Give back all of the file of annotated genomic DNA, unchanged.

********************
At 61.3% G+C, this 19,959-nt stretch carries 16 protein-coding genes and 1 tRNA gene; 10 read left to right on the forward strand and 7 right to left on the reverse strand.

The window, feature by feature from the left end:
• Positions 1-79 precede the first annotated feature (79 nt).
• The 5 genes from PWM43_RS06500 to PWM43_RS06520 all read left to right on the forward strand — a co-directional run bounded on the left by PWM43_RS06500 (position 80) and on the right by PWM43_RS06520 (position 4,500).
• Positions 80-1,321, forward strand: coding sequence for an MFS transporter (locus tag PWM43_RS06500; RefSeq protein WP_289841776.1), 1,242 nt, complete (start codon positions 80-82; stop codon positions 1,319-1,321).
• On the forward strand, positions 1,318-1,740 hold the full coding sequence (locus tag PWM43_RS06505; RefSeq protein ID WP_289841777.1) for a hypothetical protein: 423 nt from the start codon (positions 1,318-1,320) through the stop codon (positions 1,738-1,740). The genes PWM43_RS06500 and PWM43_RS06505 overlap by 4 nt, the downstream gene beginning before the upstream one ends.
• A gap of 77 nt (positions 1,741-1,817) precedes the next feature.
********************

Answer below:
At 61.3% G+C, this 19,959-nt stretch carries 16 protein-coding genes and 1 tRNA gene; 10 read left to right on the forward strand and 7 right to left on the reverse strand.

The window, feature by feature from the left end:
• Positions 1-79 precede the first annotated feature (79 nt).
• The 5 genes from PWM43_RS06500 to PWM43_RS06520 all read left to right on the forward strand — a co-directional run bounded on the left by PWM43_RS06500 (position 80) and on the right by PWM43_RS06520 (position 4,500).
• Positions 80-1,321, forward strand: coding sequence for an MFS transporter (locus tag PWM43_RS06500; RefSeq protein WP_289841776.1), 1,242 nt, complete (start codon positions 80-82; stop codon positions 1,319-1,321).
• On the forward strand, positions 1,318-1,740 hold the full coding sequence (locus tag PWM43_RS06505; RefSeq protein ID WP_289841777.1) for a hypothetical protein: 423 nt from the start codon (positions 1,318-1,320) through the stop codon (positions 1,738-1,740). The genes PWM43_RS06500 and PWM43_RS06505 overlap by 4 nt, the downstream gene beginning before the upstream one ends.
• A gap of 77 nt (positions 1,741-1,817) precedes the next feature.